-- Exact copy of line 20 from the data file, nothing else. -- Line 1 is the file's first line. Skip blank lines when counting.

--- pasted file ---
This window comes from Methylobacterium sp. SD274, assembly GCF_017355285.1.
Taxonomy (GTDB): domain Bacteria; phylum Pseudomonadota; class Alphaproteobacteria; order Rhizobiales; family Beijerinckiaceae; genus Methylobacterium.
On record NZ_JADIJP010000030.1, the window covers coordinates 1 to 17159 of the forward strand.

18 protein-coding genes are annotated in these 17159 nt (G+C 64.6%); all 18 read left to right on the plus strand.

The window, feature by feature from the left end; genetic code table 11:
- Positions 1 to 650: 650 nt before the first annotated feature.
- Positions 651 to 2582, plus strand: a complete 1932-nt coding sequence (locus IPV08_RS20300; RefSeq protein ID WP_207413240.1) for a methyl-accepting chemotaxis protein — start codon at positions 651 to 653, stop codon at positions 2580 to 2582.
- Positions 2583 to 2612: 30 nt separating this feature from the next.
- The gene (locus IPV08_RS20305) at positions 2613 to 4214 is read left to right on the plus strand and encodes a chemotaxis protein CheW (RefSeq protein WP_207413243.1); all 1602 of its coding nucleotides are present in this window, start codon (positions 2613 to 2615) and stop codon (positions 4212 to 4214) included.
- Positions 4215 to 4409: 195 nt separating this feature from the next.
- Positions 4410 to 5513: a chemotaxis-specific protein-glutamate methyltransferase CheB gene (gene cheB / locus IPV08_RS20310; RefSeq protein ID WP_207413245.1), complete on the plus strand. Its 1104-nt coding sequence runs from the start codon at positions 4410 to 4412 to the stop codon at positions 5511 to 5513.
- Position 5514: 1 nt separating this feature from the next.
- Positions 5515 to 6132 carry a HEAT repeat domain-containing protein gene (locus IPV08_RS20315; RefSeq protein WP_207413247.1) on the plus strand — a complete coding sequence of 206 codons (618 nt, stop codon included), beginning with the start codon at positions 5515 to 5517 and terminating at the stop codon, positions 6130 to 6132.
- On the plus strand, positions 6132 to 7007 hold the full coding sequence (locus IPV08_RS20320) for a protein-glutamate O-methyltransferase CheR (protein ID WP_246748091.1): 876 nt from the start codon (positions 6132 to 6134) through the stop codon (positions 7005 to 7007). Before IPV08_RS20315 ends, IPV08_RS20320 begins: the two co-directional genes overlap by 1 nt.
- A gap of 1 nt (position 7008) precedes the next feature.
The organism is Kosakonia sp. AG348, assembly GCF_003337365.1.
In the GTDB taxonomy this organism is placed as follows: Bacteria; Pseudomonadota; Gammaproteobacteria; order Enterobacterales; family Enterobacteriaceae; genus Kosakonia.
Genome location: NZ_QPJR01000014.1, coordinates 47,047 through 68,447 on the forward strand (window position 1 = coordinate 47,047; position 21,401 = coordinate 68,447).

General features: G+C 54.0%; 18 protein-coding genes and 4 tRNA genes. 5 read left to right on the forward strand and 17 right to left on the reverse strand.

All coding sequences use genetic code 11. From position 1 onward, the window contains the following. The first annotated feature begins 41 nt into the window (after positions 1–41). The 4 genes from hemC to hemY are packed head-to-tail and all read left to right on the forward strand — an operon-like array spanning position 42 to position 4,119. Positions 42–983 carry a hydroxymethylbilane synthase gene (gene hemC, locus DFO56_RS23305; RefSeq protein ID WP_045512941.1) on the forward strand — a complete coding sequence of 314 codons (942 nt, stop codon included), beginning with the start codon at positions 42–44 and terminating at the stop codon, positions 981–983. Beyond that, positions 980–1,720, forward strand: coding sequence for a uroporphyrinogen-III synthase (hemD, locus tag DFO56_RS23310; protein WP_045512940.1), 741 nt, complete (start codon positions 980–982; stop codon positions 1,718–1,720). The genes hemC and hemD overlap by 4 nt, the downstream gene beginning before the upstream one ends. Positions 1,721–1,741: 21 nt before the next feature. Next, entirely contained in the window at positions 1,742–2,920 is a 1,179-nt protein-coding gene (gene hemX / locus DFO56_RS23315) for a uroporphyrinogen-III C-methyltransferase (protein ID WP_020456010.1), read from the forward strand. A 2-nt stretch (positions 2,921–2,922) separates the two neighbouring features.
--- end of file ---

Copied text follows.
All coding sequences use genetic code 11. From position 1 onward, the window contains the following. The first annotated feature begins 41 nt into the window (after positions 1–41). The 4 genes from hemC to hemY are packed head-to-tail and all read left to right on the forward strand — an operon-like array spanning position 42 to position 4,119. Positions 42–983 carry a hydroxymethylbilane synthase gene (gene hemC, locus DFO56_RS23305; RefSeq protein ID WP_045512941.1) on the forward strand — a complete coding sequence of 314 codons (942 nt, stop codon included), beginning with the start codon at positions 42–44 and terminating at the stop codon, positions 981–983. Beyond that, positions 980–1,720, forward strand: coding sequence for a uroporphyrinogen-III synthase (hemD, locus tag DFO56_RS23310; protein WP_045512940.1), 741 nt, complete (start codon positions 980–982; stop codon positions 1,718–1,720). The genes hemC and hemD overlap by 4 nt, the downstream gene beginning before the upstream one ends. Positions 1,721–1,741: 21 nt before the next feature. Next, entirely contained in the window at positions 1,742–2,920 is a 1,179-nt protein-coding gene (gene hemX / locus DFO56_RS23315) for a uroporphyrinogen-III C-methyltransferase (protein ID WP_020456010.1), read from the forward strand. A 2-nt stretch (positions 2,921–2,922) separates the two neighbouring features.